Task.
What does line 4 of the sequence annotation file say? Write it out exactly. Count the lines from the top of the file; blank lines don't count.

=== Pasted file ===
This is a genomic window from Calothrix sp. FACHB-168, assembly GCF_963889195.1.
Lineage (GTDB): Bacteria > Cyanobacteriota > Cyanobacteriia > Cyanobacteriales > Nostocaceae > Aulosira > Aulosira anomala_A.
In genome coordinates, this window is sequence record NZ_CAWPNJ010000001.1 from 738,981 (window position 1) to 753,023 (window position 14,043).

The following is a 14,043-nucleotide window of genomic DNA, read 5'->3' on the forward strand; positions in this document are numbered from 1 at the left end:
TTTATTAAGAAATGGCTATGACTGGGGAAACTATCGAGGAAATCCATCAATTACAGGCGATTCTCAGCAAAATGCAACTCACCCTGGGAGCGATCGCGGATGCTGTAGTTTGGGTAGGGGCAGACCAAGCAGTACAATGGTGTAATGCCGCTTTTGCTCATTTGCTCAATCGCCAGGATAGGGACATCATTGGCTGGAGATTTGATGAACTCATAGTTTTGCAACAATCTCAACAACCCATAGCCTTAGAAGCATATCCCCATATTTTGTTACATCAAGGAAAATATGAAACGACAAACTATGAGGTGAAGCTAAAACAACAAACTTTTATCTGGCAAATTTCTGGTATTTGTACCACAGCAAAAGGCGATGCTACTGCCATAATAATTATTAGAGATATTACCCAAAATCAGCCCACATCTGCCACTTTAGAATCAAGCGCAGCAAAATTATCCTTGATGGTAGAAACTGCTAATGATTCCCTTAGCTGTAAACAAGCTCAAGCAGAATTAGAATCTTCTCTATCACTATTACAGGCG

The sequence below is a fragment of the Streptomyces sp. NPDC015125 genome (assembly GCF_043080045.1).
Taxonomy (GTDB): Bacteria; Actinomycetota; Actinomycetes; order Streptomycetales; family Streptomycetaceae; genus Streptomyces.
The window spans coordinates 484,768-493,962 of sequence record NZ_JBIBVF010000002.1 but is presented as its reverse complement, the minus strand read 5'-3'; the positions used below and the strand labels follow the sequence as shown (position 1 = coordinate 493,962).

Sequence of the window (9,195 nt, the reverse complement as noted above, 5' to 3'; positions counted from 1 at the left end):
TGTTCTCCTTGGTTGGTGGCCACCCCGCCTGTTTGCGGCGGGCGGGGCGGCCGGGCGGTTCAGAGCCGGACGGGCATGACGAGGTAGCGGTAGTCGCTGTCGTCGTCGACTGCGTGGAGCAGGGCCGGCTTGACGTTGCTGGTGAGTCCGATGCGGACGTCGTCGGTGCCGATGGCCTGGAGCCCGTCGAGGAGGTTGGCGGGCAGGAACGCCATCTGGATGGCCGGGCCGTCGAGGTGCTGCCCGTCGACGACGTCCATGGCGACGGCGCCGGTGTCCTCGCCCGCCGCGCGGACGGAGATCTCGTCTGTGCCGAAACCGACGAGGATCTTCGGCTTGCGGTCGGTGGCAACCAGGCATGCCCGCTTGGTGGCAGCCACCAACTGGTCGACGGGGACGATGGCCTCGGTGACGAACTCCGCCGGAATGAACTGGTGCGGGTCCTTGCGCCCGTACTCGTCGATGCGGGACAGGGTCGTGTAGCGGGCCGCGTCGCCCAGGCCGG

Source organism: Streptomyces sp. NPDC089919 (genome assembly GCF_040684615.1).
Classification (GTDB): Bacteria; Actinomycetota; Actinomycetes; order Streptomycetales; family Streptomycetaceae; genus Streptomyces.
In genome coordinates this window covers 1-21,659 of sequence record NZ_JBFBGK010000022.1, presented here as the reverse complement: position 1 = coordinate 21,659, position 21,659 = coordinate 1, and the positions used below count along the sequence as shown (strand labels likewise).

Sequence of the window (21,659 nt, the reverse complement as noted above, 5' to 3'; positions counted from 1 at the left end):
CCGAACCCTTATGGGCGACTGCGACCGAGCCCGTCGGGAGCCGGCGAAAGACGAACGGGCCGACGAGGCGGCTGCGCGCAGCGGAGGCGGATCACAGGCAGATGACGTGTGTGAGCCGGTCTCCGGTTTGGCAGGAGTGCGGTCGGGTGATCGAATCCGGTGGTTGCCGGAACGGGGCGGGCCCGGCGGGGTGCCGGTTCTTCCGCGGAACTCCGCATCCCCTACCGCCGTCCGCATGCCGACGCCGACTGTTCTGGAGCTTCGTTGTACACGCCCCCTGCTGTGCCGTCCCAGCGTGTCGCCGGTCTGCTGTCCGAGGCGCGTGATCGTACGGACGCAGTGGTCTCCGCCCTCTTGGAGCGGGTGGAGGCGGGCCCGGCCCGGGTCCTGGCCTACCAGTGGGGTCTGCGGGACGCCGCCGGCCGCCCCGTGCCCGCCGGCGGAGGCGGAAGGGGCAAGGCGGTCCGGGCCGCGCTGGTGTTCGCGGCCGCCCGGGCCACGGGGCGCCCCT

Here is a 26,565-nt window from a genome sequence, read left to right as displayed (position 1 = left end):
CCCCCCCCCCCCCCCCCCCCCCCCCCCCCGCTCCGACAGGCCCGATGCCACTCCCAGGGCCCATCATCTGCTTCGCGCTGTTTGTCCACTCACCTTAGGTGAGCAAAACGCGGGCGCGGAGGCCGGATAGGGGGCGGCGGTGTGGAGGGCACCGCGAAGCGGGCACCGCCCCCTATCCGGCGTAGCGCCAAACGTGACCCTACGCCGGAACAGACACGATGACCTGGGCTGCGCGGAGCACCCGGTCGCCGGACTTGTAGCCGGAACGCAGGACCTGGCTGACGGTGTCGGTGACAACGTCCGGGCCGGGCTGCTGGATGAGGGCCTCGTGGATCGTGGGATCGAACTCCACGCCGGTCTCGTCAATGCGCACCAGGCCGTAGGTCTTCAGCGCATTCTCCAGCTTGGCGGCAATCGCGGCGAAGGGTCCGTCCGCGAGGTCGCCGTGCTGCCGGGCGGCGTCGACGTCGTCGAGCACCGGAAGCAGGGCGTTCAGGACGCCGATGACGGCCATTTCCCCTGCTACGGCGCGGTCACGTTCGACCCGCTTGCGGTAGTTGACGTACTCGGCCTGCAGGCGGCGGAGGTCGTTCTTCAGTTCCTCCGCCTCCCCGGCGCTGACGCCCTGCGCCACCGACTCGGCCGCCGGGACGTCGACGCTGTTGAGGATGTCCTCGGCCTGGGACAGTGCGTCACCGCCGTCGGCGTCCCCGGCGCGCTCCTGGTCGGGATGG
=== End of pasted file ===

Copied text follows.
The following is a 14,043-nucleotide window of genomic DNA, read 5'->3' on the forward strand; positions in this document are numbered from 1 at the left end: